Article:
3. A Selection of Important Press Releases
Choose the most newsworthy or exciting press releases for your electronic press kit, but make sure they are recent—with nothing older than six months. These can be regularly swapped out to keep things updated and fresh. The press release heading should clearly describe its content for an easy glance in case the media is looking for a specific announcement.
4. Products/Services Fact Sheet(s)
Outline the most important features and details in quick simple bullets. This is where you should include things like pricing, where to purchase, what sets you apart from the competition, and so on.
Additionally, it is helpful to include Frequently Asked Questions (FAQ)—especially if the industry, product, or service is technical in nature or changes on a consistent basis. Including this section in an electronic press kit is helpful for the reporter and may also spur an additional idea that the writer had not previously thought of.
5. Case Studies
Case studies are another great way to showcase the effectiveness or success of your product to the media. When crafting this document, think of it as customer testimonials taken to the next level.
However, remember that an electronic press kit is for the media, not for marketing purposes. Be sure that any collateral, including case studies, do not have promotional ties. It is common for the media to include these items in their articles, but they will not use it if it is from the angle of self-promotion.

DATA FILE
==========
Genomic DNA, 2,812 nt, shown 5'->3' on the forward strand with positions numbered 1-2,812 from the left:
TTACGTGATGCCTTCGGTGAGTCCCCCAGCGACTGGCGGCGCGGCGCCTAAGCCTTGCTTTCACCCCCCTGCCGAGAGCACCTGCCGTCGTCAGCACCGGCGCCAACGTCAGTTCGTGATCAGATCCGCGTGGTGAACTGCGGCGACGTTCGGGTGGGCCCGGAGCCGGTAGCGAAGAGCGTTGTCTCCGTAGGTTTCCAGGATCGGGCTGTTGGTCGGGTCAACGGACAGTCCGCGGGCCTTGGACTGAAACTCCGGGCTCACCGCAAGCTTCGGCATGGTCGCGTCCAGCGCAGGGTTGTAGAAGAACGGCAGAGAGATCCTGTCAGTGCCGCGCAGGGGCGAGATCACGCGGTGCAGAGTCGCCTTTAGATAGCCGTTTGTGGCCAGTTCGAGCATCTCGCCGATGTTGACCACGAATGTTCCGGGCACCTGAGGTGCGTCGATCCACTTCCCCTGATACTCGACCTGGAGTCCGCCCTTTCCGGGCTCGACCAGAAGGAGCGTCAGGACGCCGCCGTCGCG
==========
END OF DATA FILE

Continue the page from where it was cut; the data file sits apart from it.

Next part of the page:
6. Noteworthy Press Coverage
This is your chance to brag! Press begets more press because it shows journalists that other outlets care about you and what you’re doing. It will make them more inclined to trust you as a leader in your field and include you in the stories they are working on.
In particular, journalists that are working on broadcast stories are more likely to use your company’s thought leader if he or she is able to show examples of previous on-camera experience. Draw attention to this; letting them know what examples of your thought leaders are visual versus written, because they won’t have the time to click on all of the links.
Need help tracking your press coverage? Here are some tools you should have in your PR press stack.
Lastly, remember that every article is copyrighted, including the outlet’s logo/image. You can include the name of the outlet and a link to the original article in the electronic press kit, but you cannot make a PDF, rewrite the article, or use the outlet’s logo without the proper permission.
7. Industry Awards and Accolades
Again, toot your own horn.
Any awards and accolades underscore your importance in your field and position you as a company the media needs to know about. This section should also be kept updated while omitting awards that are too far in the past because they may draw attention to the notion that your company hasn’t won anything lately.